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Hi and thank you for your interest in my research! I primarily focus on the evolution and characterization of human social behaviours. How do we cooperate and choose to help others, where when and why do we invest in others? Can the study of animal behaviour help us to understand ourselves better? And yes, I’m looking for a permanent position, so please, contact me if you think I’d fit the profile of your institution (firstname.lastname@example.org).
My current work combines the thinking and methodologies from various disciplines, primarily evolutionary biology, animal behaviour, and behavioural economics, with a dash of anthropology and psychology. I seek to truly understand and explain what the challenging results of behavioural economics experiments really mean. Do they really show that humans are uniquely altruistic, or that we are not well adapted to our current environment, or something else? How does learning, both individually and from others, affect cooperation?
My work is often published in inter-disciplinary journals, with first-author papers in journals such as Nature Human Behaviour and The Proceedings of the National Academy of Sciences (PNAS, x4), and more specialist journals in different fields such as American Naturalist, Proceedings of the Royal Society Biology (x5), Evolution & Human Behaviour, Evolutionary Human Sciences, Games, and Current Anthropology. I have a broad training, after an original degree in Biology and N. American Studies (Sussex Uni. and Penn State Uni.), I then completed an MSc in Integrative Bioscience (Oxford Uni.) and a PhD in evolutionary biology and animal behaviour (Edinburgh Uni.). Subsequently I have been employed as a researcher in various disciplines: Anthropology (Oxford Uni.), Zoology (Oxford Uni.), Sociology (Nuffield College, Oxford Uni.), and now Economics (Lausanne Uni.).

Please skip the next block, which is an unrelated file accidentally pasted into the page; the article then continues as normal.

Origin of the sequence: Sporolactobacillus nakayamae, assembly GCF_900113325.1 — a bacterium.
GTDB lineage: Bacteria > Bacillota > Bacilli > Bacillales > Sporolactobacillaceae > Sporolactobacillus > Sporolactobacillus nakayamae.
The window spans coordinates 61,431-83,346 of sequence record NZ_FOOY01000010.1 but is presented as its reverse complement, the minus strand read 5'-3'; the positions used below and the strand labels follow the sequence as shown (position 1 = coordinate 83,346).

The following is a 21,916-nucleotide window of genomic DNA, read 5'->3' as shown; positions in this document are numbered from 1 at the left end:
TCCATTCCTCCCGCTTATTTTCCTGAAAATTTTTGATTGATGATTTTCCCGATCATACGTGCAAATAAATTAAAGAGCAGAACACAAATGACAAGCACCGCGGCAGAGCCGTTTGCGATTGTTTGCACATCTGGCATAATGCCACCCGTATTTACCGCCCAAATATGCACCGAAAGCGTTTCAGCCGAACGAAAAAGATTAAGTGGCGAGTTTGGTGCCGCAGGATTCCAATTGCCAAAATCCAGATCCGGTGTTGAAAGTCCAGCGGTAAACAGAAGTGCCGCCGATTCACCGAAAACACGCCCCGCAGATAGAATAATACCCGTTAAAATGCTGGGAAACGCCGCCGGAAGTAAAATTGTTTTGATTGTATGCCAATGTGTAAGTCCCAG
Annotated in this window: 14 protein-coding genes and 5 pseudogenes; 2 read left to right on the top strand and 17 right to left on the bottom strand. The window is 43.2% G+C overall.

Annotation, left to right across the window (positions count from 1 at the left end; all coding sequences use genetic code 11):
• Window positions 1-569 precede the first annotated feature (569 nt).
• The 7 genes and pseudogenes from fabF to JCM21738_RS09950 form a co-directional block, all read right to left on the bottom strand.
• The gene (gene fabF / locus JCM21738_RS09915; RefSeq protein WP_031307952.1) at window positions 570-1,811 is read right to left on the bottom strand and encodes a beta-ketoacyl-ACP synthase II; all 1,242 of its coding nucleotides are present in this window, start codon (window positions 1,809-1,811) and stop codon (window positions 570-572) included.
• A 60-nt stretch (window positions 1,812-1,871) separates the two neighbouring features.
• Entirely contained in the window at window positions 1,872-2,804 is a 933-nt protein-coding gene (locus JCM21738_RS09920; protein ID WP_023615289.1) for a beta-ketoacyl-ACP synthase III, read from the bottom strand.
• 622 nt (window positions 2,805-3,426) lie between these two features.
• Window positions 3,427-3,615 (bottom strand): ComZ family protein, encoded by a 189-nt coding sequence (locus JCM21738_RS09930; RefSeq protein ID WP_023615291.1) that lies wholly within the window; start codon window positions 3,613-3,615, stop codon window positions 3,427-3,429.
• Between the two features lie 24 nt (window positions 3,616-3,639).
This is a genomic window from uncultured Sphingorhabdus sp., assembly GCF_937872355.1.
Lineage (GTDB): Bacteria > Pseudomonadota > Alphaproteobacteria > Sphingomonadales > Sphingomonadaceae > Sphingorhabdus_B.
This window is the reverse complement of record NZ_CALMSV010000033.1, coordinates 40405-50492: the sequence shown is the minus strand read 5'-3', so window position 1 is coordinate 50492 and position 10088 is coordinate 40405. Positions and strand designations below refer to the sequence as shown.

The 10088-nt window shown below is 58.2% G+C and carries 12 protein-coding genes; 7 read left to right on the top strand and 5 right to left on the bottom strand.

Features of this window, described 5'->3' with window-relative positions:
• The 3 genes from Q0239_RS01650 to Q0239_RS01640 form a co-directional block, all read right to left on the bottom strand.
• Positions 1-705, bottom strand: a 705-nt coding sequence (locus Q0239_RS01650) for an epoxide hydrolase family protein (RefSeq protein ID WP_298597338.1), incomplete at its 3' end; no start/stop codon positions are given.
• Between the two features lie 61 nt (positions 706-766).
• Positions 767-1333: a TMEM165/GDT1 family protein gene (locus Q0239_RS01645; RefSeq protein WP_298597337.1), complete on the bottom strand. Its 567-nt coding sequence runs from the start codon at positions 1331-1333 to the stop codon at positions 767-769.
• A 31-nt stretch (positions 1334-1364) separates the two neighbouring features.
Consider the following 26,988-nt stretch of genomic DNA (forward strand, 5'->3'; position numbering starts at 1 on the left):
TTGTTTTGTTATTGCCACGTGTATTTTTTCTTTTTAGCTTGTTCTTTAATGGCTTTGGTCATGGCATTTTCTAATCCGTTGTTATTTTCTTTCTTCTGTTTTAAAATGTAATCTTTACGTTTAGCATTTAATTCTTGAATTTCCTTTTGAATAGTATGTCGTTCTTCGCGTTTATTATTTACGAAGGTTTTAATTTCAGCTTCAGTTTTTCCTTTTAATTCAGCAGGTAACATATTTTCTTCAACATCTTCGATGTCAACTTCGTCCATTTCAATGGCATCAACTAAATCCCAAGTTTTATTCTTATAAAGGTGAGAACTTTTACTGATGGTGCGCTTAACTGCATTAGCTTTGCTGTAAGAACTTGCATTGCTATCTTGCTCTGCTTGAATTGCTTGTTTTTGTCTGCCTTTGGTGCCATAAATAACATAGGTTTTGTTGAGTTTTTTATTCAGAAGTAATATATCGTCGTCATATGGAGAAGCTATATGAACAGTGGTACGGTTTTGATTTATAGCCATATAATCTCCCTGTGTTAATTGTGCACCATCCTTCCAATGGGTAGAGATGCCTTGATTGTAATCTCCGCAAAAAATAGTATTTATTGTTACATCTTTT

Previously I was a lecturer in Human Sciences at Oxford, and regularly taught evolutionary biology, behavioural ecology and animal behaviour. Before that, my PhD was on the mating and reproductive decisions in a gregarious parisitoid wasp (Nasonia vitripennis). I conceptualized the behaviour of the wasps as a series of investment decisions, rationalized by the long process of Natural Selection, with the aim of maximizing the return of grand-offspring. Therefore the study of animal behaviour and economics has many parallels, except that humans are probably now less rational (the questions is, why?).
I’m currently a teaching assistant for a Masters specialization course at Lausanne, on Behaviour, Economics and Evolution (course details). Apart from teaching human behaviour, I also have ample teaching experience in evolutionary biology, behavioural ecology, and animal behaviour, and I am an amateur soccer coach. I love to teach.
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